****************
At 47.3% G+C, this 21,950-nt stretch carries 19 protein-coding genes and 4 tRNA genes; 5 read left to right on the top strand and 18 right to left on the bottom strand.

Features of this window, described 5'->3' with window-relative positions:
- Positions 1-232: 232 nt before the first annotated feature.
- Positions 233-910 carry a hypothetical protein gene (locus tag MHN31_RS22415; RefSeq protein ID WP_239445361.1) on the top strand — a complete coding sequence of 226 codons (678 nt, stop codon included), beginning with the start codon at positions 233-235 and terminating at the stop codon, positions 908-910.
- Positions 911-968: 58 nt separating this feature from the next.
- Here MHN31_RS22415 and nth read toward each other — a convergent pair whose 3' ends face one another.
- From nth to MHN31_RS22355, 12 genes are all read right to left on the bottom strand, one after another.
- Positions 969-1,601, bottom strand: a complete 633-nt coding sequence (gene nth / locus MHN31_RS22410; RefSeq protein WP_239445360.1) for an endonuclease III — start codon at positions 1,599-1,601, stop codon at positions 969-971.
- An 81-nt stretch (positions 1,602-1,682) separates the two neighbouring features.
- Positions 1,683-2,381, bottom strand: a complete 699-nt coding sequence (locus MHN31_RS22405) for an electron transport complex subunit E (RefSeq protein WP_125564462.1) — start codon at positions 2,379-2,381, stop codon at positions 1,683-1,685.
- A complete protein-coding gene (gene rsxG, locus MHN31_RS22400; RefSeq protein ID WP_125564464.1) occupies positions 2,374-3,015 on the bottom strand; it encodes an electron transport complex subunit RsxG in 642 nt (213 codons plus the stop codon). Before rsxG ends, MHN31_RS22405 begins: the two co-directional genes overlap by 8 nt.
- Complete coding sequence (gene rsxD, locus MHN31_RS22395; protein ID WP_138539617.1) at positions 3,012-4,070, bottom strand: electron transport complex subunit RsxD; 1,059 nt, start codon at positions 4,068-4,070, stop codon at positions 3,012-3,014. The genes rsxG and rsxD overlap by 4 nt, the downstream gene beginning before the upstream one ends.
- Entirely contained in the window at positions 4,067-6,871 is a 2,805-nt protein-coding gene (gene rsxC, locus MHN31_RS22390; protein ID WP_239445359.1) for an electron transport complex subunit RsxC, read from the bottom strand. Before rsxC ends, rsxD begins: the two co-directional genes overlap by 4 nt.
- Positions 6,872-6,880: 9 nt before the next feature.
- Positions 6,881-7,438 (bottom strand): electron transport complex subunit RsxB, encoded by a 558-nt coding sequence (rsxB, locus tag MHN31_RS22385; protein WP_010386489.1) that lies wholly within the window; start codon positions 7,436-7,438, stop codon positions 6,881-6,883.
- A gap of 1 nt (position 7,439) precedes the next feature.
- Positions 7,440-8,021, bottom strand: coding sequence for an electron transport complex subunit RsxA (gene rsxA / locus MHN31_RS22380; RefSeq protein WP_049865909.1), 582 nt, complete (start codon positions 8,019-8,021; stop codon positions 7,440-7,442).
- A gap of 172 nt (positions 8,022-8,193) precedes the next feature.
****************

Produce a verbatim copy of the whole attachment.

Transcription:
At 47.3% G+C, this 21,950-nt stretch carries 19 protein-coding genes and 4 tRNA genes; 5 read left to right on the top strand and 18 right to left on the bottom strand.

Features of this window, described 5'->3' with window-relative positions:
- Positions 1-232: 232 nt before the first annotated feature.
- Positions 233-910 carry a hypothetical protein gene (locus tag MHN31_RS22415; RefSeq protein ID WP_239445361.1) on the top strand — a complete coding sequence of 226 codons (678 nt, stop codon included), beginning with the start codon at positions 233-235 and terminating at the stop codon, positions 908-910.
- Positions 911-968: 58 nt separating this feature from the next.
- Here MHN31_RS22415 and nth read toward each other — a convergent pair whose 3' ends face one another.
- From nth to MHN31_RS22355, 12 genes are all read right to left on the bottom strand, one after another.
- Positions 969-1,601, bottom strand: a complete 633-nt coding sequence (gene nth / locus MHN31_RS22410; RefSeq protein WP_239445360.1) for an endonuclease III — start codon at positions 1,599-1,601, stop codon at positions 969-971.
- An 81-nt stretch (positions 1,602-1,682) separates the two neighbouring features.
- Positions 1,683-2,381, bottom strand: a complete 699-nt coding sequence (locus MHN31_RS22405) for an electron transport complex subunit E (RefSeq protein WP_125564462.1) — start codon at positions 2,379-2,381, stop codon at positions 1,683-1,685.
- A complete protein-coding gene (gene rsxG, locus MHN31_RS22400; RefSeq protein ID WP_125564464.1) occupies positions 2,374-3,015 on the bottom strand; it encodes an electron transport complex subunit RsxG in 642 nt (213 codons plus the stop codon). Before rsxG ends, MHN31_RS22405 begins: the two co-directional genes overlap by 8 nt.
- Complete coding sequence (gene rsxD, locus MHN31_RS22395; protein ID WP_138539617.1) at positions 3,012-4,070, bottom strand: electron transport complex subunit RsxD; 1,059 nt, start codon at positions 4,068-4,070, stop codon at positions 3,012-3,014. The genes rsxG and rsxD overlap by 4 nt, the downstream gene beginning before the upstream one ends.
- Entirely contained in the window at positions 4,067-6,871 is a 2,805-nt protein-coding gene (gene rsxC, locus MHN31_RS22390; protein ID WP_239445359.1) for an electron transport complex subunit RsxC, read from the bottom strand. Before rsxC ends, rsxD begins: the two co-directional genes overlap by 4 nt.
- Positions 6,872-6,880: 9 nt before the next feature.
- Positions 6,881-7,438 (bottom strand): electron transport complex subunit RsxB, encoded by a 558-nt coding sequence (rsxB, locus tag MHN31_RS22385; protein WP_010386489.1) that lies wholly within the window; start codon positions 7,436-7,438, stop codon positions 6,881-6,883.
- A gap of 1 nt (position 7,439) precedes the next feature.
- Positions 7,440-8,021, bottom strand: coding sequence for an electron transport complex subunit RsxA (gene rsxA / locus MHN31_RS22380; RefSeq protein WP_049865909.1), 582 nt, complete (start codon positions 8,019-8,021; stop codon positions 7,440-7,442).
- A gap of 172 nt (positions 8,022-8,193) precedes the next feature.